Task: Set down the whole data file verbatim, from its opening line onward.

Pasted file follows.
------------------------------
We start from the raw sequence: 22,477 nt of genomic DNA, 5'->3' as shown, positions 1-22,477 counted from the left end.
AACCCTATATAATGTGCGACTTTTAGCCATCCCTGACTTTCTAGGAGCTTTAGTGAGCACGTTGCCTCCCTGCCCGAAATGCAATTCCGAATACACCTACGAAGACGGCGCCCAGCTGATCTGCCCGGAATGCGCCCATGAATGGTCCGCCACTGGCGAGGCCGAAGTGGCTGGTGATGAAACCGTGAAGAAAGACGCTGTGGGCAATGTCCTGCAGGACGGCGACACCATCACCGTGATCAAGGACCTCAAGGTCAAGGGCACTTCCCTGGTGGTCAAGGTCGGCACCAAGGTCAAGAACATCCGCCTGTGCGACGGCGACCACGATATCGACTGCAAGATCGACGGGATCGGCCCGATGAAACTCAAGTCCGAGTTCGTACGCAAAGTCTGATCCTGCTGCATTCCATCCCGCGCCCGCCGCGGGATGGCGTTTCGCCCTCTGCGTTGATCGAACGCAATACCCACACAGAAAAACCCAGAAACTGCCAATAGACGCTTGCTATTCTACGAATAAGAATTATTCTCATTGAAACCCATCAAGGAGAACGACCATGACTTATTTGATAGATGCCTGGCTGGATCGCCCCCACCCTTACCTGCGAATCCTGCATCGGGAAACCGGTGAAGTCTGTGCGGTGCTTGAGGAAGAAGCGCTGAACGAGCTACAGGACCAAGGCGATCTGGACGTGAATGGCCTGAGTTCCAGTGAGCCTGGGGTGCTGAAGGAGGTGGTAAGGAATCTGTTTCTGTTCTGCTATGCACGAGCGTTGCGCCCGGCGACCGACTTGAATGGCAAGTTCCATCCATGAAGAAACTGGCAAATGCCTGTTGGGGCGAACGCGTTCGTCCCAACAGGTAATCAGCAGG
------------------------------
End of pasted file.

We start from the raw sequence: 22,477 nt of genomic DNA, 5'->3' as shown, positions 1-22,477 counted from the left end.
AACCCTATATAATGTGCGACTTTTAGCCATCCCTGACTTTCTAGGAGCTTTAGTGAGCACGTTGCCTCCCTGCCCGAAATGCAATTCCGAATACACCTACGAAGACGGCGCCCAGCTGATCTGCCCGGAATGCGCCCATGAATGGTCCGCCACTGGCGAGGCCGAAGTGGCTGGTGATGAAACCGTGAAGAAAGACGCTGTGGGCAATGTCCTGCAGGACGGCGACACCATCACCGTGATCAAGGACCTCAAGGTCAAGGGCACTTCCCTGGTGGTCAAGGTCGGCACCAAGGTCAAGAACATCCGCCTGTGCGACGGCGACCACGATATCGACTGCAAGATCGACGGGATCGGCCCGATGAAACTCAAGTCCGAGTTCGTACGCAAAGTCTGATCCTGCTGCATTCCATCCCGCGCCCGCCGCGGGATGGCGTTTCGCCCTCTGCGTTGATCGAACGCAATACCCACACAGAAAAACCCAGAAACTGCCAATAGACGCTTGCTATTCTACGAATAAGAATTATTCTCATTGAAACCCATCAAGGAGAACGACCATGACTTATTTGATAGATGCCTGGCTGGATCGCCCCCACCCTTACCTGCGAATCCTGCATCGGGAAACCGGTGAAGTCTGTGCGGTGCTTGAGGAAGAAGCGCTGAACGAGCTACAGGACCAAGGCGATCTGGACGTGAATGGCCTGAGTTCCAGTGAGCCTGGGGTGCTGAAGGAGGTGGTAAGGAATCTGTTTCTGTTCTGCTATGCACGAGCGTTGCGCCCGGCGACCGACTTGAATGGCAAGTTCCATCCATGAAGAAACTGGCAAATGCCTGTTGGGGCGAACGCGTTCGTCCCAACAGGTAATCAGCAGG